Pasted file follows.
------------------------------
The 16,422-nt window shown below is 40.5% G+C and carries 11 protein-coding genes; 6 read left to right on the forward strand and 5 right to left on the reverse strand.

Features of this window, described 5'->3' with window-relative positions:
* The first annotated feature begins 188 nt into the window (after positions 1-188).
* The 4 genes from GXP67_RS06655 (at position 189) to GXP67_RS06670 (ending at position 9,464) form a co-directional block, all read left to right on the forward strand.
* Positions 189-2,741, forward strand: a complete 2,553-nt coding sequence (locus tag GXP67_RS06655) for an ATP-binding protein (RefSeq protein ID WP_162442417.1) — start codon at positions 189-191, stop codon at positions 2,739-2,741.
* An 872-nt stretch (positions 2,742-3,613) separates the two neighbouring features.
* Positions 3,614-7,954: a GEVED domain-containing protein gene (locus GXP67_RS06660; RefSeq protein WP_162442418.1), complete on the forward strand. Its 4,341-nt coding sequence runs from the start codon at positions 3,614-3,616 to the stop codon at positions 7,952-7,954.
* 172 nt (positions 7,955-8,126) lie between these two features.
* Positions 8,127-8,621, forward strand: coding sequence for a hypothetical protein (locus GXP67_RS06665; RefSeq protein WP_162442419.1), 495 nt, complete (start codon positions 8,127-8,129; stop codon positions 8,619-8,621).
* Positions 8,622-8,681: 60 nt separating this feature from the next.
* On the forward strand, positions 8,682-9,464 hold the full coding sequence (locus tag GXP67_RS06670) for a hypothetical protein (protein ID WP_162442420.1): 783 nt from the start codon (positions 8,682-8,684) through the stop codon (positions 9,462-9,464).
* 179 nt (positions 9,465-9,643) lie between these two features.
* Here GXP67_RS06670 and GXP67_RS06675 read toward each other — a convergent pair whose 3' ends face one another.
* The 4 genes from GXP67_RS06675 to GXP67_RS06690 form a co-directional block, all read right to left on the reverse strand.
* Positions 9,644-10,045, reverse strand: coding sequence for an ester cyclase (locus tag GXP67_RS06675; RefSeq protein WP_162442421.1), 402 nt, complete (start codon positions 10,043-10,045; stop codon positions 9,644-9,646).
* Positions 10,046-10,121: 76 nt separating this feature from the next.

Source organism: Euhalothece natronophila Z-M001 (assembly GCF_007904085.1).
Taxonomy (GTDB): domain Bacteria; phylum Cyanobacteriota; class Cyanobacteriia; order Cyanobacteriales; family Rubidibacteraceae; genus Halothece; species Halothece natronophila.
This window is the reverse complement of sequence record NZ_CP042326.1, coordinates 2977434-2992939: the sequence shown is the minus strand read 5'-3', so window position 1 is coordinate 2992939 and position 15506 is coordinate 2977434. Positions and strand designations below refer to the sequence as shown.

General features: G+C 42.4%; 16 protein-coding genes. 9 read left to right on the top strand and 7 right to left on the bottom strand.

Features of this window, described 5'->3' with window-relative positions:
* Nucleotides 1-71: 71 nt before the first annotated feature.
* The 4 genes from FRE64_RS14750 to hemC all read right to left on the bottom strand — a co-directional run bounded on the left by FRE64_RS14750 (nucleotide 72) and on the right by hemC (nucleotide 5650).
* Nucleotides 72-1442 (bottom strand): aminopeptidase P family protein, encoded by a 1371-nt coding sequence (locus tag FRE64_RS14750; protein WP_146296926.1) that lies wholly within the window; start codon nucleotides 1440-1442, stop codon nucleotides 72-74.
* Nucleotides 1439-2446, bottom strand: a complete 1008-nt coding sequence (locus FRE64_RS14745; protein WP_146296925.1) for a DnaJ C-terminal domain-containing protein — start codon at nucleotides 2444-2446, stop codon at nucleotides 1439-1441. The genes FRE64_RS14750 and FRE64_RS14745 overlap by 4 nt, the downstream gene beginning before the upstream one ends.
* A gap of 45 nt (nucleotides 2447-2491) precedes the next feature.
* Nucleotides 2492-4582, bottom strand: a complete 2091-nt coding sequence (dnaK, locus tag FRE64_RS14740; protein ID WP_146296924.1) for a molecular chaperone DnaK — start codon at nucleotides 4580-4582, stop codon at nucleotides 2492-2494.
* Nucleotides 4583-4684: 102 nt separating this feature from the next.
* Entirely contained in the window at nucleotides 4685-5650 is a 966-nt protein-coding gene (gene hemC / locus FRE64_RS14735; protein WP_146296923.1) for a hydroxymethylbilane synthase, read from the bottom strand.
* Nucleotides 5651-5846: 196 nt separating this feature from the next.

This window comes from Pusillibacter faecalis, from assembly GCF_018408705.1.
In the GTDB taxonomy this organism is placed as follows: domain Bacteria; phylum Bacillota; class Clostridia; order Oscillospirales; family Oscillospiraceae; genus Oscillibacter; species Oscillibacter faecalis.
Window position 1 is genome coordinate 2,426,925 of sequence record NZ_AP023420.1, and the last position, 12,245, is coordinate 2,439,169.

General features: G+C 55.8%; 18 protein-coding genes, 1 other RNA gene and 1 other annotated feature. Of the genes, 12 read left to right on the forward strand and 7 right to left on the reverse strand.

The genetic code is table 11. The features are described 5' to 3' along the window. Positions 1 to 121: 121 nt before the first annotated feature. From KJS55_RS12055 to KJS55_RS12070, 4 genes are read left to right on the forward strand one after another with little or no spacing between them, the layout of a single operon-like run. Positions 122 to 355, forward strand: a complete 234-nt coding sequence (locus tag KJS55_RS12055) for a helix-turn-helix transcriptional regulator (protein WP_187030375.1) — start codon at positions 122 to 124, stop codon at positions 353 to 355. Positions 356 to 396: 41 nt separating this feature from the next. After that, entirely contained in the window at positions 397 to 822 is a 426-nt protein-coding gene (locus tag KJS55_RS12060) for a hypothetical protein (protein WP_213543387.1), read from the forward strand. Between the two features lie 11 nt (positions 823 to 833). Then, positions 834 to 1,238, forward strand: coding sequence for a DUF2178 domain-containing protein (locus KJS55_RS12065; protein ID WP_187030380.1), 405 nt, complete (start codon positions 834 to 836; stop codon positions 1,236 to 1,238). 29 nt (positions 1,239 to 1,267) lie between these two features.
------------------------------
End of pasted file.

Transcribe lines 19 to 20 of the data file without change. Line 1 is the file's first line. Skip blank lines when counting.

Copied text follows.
This window is the reverse complement of sequence record NZ_CP042326.1, coordinates 2977434-2992939: the sequence shown is the minus strand read 5'-3', so window position 1 is coordinate 2992939 and position 15506 is coordinate 2977434. Positions and strand designations below refer to the sequence as shown.

General features: G+C 42.4%; 16 protein-coding genes. 9 read left to right on the top strand and 7 right to left on the bottom strand.